Michael Jordan led the Chicago Bulls to six titles. And while he had Scottie Pippen, there is little question the Bulls were Jordan's team.
"There's no way, with hindsight, I would've ever called up Larry [Bird], called up Magic [Johnson] and said, 'Hey, look, let's get together and play on one team,'" Jordan said after playing in a celebrity golf tournament in Nevada. The interview aired on the NBC telecast of the event. "But that's ... things are different. I can't say that's a bad thing. It's an opportunity these kids have today. In all honesty, I was trying to beat those guys."
James, who played his first seven seasons with his home state Cleveland Cavaliers, was part of one of the most celebrated free-agent classes in history this summer. He met with the Cavs, Chicago Bulls, Los Angeles Clippers, Miami Heat, New York Knicks and New Jersey Nets.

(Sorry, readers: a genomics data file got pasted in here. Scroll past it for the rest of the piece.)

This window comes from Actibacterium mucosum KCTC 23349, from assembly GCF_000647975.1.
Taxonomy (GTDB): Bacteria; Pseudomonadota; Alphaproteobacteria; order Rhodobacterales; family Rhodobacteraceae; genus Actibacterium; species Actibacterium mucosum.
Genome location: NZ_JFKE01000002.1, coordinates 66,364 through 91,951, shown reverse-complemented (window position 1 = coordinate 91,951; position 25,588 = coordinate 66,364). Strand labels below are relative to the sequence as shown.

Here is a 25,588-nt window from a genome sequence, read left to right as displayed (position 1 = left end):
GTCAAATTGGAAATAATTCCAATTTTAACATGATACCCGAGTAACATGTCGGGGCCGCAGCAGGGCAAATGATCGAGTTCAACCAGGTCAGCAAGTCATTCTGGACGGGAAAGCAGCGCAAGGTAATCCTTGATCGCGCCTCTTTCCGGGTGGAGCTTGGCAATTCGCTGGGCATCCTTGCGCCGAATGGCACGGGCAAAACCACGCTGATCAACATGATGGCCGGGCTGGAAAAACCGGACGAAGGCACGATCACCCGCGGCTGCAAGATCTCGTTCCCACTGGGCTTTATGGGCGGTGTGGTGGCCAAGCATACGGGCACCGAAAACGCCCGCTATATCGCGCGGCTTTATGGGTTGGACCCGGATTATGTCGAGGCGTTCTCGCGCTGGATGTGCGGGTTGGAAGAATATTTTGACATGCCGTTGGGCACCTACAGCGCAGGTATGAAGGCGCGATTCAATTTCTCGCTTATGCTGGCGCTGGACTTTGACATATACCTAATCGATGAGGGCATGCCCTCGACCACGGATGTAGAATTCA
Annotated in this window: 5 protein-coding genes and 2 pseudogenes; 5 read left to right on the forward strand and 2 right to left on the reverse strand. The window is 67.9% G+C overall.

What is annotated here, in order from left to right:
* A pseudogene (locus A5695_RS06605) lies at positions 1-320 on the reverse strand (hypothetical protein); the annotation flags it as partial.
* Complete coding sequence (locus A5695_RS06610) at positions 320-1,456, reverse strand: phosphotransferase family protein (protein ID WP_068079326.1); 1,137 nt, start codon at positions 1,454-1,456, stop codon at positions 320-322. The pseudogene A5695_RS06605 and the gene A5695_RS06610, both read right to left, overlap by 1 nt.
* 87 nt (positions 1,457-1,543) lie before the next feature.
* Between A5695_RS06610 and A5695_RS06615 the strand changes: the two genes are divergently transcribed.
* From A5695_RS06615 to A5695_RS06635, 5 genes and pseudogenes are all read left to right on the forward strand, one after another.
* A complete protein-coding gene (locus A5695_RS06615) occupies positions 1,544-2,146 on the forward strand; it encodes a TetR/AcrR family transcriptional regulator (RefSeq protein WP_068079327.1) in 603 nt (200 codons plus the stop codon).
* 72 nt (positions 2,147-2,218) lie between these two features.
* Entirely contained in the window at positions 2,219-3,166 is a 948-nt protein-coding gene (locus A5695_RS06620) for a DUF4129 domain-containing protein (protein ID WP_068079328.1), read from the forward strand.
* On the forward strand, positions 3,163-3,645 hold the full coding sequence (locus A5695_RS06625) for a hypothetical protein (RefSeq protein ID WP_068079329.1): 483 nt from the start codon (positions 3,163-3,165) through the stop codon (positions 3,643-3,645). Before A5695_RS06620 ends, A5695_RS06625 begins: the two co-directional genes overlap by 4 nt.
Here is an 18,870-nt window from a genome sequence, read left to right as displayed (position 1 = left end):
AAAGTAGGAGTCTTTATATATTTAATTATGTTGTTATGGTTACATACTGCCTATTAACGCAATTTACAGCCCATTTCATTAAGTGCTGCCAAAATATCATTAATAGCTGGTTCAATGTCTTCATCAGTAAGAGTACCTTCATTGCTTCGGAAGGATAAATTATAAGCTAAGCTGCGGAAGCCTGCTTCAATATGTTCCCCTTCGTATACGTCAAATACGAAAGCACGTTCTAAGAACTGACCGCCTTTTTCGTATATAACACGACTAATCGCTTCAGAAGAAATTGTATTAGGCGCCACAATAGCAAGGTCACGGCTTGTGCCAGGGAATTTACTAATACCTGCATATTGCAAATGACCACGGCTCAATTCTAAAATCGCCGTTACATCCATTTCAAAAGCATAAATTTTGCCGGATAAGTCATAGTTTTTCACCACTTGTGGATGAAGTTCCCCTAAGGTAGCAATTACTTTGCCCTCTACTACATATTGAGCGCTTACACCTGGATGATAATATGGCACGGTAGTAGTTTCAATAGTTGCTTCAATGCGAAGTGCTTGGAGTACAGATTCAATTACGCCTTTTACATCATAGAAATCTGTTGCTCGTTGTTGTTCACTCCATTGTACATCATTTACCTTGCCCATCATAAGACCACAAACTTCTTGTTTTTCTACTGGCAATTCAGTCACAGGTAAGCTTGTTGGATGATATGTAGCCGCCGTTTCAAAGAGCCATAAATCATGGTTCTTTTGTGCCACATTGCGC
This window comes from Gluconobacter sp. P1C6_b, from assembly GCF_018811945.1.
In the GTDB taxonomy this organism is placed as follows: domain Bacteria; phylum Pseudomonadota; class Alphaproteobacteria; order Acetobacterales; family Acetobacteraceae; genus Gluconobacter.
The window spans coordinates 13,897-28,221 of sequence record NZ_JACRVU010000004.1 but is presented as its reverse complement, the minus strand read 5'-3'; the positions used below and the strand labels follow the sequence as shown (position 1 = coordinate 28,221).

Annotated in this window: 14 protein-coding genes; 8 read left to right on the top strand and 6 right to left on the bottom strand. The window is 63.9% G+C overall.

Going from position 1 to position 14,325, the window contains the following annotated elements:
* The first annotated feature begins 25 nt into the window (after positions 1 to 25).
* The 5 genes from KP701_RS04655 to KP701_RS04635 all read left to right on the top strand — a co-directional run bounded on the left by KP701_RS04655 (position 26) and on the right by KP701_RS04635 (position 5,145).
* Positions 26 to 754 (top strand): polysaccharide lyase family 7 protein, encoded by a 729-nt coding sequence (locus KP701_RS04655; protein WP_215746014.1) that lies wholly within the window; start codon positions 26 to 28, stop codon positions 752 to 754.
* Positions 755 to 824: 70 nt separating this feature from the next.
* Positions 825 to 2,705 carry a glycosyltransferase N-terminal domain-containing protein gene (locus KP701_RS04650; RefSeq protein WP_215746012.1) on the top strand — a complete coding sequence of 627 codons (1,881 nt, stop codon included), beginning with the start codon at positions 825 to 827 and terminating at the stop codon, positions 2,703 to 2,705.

James let the world know he was taking his talents to South Beach in an hour-long TV special July 8 on ESPN.
TNT analyst Charles Barkley said James' decision might change his legacy.
"He'll never be Jordan," Barkley told 790 The Ticket in Miami earlier in the week. "This clearly takes him out of the conversation. He can win as much as he wants to.
"There would have been something honorable about staying in Cleveland and trying to win it as 'The Man' ... LeBron, if he would've in Cleveland, and if he could've got a championship there, it would have been over the top for his legacy, just one in Cleveland. No matter how many he wins in Miami, it clearly is Dwyane Wade's team."